Hi! I’m writing this from my phone as I have run out of scheduled posts and am currently unable to sit up for prolonged periods of time.
It’s been trying. A friend joked that Lillian Too (pretty famous feng shui master) mentioned that people who are born in the Year of the Dragon (that’s me) face ill health this year.
I’ve been pretty ill. Managed to use three days’ MC at the start of the year thanks to a horrible episode of food poisoning before coming down with a really bad back – colleagues who know me well would have been victim to my many complaints, moans and groans.
Late March, I was “diagnosed” with a torn spinal ligament, which resulted in me being bedridden for the rest of the month. It’s not so bad, just six days… But enough to upset some.
The pain refused to subside after five days, medication just wasn’t working and I dragged my sorry bum back to the orthopaedic surgeon, hoping for a stronger dose of painkillers as I had been off work for six days and was worried that the people at work would be really upset at my supposed “back pain”.
Doctor saw me again and said “oh dear, it may be the nerve + slipped disc” as the excruciating pain came from the lower right side of my body. He quickly checked me into the hospital where the next few hours were torture. It took a good three hours before I could be checked into a room, and a further three before they finally performed an MRI scan on me.
Note: MRI scans are no fun. Felt like I was being wheeled into a furnace, what with those full thuds and zings ringing in my ears. Oh, and you have to lie as still as a corpse throughout the scan.
After a sleepless night at the hospital, doctor came in the very next morning and said
“Heigh ho! Found nothing wrong with your spine other than this little lump at the base, which is due to your upper body weight.”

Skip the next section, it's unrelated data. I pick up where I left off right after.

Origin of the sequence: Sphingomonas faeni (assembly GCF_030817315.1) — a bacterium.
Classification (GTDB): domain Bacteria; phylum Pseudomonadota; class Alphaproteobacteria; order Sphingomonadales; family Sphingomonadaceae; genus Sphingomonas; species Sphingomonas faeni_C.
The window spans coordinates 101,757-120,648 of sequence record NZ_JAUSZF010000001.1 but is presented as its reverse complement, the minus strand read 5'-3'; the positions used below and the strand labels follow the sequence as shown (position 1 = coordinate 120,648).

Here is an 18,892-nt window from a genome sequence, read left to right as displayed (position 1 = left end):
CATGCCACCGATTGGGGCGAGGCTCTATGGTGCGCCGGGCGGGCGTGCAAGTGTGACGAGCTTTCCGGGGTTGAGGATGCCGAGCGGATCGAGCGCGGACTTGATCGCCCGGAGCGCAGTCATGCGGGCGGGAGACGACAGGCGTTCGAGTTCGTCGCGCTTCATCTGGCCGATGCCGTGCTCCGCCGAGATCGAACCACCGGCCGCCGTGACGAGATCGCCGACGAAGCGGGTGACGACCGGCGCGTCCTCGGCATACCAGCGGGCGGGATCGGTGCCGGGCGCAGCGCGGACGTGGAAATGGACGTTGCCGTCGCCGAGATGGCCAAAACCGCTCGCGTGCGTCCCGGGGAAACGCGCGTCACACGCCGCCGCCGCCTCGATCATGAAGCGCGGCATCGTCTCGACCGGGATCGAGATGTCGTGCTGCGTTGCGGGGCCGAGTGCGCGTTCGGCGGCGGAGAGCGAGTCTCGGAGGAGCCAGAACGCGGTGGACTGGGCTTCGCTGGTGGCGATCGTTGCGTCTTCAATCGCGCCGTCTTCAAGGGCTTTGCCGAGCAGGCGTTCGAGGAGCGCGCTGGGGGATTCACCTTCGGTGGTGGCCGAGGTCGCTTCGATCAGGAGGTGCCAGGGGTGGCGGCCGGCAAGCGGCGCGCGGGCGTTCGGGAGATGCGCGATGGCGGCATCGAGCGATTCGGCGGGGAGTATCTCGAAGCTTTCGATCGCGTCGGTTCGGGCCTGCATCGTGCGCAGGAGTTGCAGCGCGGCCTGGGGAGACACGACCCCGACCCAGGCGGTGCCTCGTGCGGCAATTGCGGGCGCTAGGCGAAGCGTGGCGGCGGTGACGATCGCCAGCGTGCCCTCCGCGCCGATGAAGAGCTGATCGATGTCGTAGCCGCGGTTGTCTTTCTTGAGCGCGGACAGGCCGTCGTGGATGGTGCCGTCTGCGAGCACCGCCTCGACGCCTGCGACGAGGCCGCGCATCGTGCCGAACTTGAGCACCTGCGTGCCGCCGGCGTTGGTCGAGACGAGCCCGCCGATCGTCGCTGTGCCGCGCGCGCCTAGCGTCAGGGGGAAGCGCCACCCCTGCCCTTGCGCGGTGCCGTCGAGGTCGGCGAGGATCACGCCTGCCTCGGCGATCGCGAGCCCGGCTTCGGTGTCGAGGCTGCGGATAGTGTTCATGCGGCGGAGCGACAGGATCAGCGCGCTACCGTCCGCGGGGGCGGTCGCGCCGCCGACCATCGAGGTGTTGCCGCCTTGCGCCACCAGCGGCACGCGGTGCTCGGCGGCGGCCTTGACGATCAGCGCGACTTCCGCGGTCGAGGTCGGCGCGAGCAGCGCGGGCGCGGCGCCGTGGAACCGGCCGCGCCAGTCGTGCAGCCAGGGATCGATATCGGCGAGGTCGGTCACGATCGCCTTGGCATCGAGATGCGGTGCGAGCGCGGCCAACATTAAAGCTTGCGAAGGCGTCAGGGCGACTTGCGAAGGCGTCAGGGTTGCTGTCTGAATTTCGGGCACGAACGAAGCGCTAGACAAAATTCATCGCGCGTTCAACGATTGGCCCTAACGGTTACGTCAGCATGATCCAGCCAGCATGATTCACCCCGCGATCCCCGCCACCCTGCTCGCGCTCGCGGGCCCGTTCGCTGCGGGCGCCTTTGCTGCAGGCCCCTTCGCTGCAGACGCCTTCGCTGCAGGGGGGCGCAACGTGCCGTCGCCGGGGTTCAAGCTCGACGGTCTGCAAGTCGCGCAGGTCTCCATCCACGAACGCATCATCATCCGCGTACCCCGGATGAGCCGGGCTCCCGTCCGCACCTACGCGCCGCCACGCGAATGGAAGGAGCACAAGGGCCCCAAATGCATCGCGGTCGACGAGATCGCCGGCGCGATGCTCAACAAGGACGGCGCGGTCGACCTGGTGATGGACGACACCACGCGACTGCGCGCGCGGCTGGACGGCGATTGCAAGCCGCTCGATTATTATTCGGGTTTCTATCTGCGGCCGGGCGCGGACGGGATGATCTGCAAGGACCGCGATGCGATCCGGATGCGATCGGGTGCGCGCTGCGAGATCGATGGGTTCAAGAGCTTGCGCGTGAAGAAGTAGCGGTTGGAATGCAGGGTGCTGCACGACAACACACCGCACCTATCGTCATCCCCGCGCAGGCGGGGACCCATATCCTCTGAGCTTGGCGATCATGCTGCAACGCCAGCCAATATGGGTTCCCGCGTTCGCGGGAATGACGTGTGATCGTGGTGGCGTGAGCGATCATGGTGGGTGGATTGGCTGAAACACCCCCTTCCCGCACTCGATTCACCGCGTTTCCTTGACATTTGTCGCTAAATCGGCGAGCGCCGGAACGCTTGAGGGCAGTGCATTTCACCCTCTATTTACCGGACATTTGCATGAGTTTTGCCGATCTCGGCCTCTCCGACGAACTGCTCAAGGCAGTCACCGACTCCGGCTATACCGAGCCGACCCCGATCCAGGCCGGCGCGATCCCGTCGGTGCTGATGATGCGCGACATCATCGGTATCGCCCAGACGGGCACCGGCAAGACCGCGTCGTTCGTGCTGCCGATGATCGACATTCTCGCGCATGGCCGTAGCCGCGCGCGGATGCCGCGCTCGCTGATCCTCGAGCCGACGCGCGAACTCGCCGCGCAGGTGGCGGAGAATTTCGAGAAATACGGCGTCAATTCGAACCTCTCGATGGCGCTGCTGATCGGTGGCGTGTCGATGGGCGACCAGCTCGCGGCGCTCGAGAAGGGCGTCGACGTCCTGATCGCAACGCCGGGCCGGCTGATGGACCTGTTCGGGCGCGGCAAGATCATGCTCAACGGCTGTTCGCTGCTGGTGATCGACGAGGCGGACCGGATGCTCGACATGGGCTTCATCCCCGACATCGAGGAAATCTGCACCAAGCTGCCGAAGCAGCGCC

“It’s not a slip disc but I’m guessing you hurt your spinal muscle real bad. I’m going to up your medication and send you for more physiotherapy sessions!”
And so, this went on for another two days…. Until the Radiologist’s report on my MRI scan came up.
The Orthopaedic surgeon came in to the room the following morning, looking less chirpy than usual
“The radiologist says there’s nothing wrong with your spine, but the scan detected a complex 5cm cyst to the right of your uterus. I think you should see a gynaecologist.”
I went to see the gynaecologist the very same day.
“Come back tomorrow with a full bladder as I can’t see your uterus,” said the Gynae, who couldn’t perform the ultrasound scan.
Went back to the uncomfortable hospital bed, the usual physio session. Even with the painkillers numbing my brain, causing a great deal of drowsiness…. It didn’t stop me from worrying.
Could the pain be caused by this cyst?
I sure hope it’s benign.
Why didn’t the orthopaedic surgeon see the cyst?
What are the people at work going to say?
I went back to the Gynae’s clinic the very next morning, having drank 1.5 liters of water and feeling very, very bloated.
“Oh. Yes you definitely have a cyst. It is a 5.3cm cyst.”